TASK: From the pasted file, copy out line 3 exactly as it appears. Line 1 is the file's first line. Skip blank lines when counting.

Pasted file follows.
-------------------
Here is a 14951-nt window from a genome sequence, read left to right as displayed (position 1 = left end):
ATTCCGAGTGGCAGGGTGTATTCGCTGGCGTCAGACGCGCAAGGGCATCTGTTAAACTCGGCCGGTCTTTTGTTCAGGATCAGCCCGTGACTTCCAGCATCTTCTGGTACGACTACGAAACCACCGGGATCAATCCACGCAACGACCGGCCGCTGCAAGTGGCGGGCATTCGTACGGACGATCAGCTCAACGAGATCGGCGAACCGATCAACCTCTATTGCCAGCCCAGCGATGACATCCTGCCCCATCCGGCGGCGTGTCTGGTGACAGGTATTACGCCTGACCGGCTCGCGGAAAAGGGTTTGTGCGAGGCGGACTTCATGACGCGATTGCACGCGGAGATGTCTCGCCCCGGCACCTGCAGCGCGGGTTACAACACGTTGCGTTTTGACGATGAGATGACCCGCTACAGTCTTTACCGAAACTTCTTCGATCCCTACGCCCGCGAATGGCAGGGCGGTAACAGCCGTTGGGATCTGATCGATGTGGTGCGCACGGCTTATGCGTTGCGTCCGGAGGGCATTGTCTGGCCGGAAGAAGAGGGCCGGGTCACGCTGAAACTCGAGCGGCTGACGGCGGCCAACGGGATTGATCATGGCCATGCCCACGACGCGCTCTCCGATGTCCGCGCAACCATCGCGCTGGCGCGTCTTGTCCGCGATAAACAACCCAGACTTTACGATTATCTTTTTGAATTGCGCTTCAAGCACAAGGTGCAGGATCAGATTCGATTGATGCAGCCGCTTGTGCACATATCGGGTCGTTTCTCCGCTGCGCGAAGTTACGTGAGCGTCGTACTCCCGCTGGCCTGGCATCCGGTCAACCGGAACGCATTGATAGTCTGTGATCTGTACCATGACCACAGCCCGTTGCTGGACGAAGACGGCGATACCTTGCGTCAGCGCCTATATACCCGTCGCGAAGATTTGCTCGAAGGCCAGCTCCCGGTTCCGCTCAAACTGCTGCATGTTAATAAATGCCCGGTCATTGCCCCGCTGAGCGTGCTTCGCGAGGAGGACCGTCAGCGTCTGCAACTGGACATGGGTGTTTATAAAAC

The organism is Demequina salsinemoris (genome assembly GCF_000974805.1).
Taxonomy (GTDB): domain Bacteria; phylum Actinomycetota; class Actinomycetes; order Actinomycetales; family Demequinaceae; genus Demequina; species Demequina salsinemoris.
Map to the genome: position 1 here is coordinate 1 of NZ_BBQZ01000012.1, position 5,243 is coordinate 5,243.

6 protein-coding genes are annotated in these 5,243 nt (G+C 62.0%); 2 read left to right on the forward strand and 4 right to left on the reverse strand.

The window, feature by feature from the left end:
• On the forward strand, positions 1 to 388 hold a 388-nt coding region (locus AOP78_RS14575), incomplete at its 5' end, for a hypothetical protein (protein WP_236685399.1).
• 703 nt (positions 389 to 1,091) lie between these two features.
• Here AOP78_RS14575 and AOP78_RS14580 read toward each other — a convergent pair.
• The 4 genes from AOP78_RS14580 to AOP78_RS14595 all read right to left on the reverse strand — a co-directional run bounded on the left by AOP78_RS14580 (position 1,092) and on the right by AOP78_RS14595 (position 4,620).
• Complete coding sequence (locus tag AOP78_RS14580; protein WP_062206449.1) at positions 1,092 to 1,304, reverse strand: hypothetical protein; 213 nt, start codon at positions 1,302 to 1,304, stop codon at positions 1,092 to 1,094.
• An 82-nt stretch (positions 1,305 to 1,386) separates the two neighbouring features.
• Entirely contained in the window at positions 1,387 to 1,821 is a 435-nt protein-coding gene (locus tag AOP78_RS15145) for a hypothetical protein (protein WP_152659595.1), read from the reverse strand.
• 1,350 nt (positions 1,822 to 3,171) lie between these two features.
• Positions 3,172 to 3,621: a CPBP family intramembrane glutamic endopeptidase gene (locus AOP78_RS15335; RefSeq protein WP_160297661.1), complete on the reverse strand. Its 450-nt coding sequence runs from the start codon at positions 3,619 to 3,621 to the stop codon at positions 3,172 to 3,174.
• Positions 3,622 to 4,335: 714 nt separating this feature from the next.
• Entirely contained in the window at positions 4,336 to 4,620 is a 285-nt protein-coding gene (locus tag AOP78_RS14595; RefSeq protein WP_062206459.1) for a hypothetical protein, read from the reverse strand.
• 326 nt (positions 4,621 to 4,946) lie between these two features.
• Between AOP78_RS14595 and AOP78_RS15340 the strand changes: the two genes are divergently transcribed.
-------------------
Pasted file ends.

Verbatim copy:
The organism is Demequina salsinemoris (genome assembly GCF_000974805.1).